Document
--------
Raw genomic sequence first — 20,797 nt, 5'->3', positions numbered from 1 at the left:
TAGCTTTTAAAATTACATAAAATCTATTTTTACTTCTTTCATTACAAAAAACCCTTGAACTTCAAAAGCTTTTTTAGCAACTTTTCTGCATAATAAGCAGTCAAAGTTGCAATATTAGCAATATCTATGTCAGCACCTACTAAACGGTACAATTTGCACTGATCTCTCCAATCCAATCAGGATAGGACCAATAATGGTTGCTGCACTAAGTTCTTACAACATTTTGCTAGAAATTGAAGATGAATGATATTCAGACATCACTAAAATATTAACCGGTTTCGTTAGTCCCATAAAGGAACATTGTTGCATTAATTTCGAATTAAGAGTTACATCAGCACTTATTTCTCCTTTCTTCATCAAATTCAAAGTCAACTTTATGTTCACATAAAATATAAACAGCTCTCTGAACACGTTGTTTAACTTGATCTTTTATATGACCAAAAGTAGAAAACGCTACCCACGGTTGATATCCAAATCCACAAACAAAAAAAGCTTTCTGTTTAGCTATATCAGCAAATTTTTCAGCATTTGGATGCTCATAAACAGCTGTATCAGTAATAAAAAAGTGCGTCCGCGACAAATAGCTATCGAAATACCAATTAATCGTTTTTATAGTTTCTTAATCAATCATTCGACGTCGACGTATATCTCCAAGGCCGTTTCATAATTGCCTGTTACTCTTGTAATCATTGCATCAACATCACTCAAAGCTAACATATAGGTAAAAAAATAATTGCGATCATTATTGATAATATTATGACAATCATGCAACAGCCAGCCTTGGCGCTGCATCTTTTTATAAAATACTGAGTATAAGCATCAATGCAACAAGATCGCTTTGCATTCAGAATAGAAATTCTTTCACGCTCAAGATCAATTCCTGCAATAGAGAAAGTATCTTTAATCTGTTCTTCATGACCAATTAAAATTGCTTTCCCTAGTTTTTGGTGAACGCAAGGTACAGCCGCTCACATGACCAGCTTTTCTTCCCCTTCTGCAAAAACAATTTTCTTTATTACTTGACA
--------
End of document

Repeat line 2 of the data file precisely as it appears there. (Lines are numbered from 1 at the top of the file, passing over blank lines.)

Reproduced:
TAGCTTTTAAAATTACATAAAATCTATTTTTACTTCTTTCATTACAAAAAACCCTTGAACTTCAAAAGCTTTTTTAGCAACTTTTCTGCATAATAAGCAGTCAAAGTTGCAATATTAGCAATATCTATGTCAGCACCTACTAAACGGTACAATTTGCACTGATCTCTCCAATCCAATCAGGATAGGACCAATAATGGTTGCTGCACTAAGTTCTTACAACATTTTGCTAGAAATTGAAGATGAATGATATTCAGACATCACTAAAATATTAACCGGTTTCGTTAGTCCCATAAAGGAACATTGTTGCATTAATTTCGAATTAAGAGTTACATCAGCACTTATTTCTCCTTTCTTCATCAAATTCAAAGTCAACTTTATGTTCACATAAAATATAAACAGCTCTCTGAACACGTTGTTTAACTTGATCTTTTATATGACCAAAAGTAGAAAACGCTACCCACGGTTGATATCCAAATCCACAAACAAAAAAAGCTTTCTGTTTAGCTATATCAGCAAATTTTTCAGCATTTGGATGCTCATAAACAGCTGTATCAGTAATAAAAAAGTGCGTCCGCGACAAATAGCTATCGAAATACCAATTAATCGTTTTTATAGTTTCTTAATCAATCATTCGACGTCGACGTATATCTCCAAGGCCGTTTCATAATTGCCTGTTACTCTTGTAATCATTGCATCAACATCACTCAAAGCTAACATATAGGTAAAAAAATAATTGCGATCATTATTGATAATATTATGACAATCATGCAACAGCCAGCCTTGGCGCTGCATCTTTTTATAAAATACTGAGTATAAGCATCAATGCAACAAGATCGCTTTGCATTCAGAATAGAAATTCTTTCACGCTCAAGATCAATTCCTGCAATAGAGAAAGTATCTTTAATCTGTTCTTCATGACCAATTAAAATTGCTTTCCCTAGTTTTTGGTGAACGCAAGGTACAGCCGCTCACATGACCAGCTTTTCTTCCCCTTCTGCAAAAACAATTTTCTTTATTACTTGACA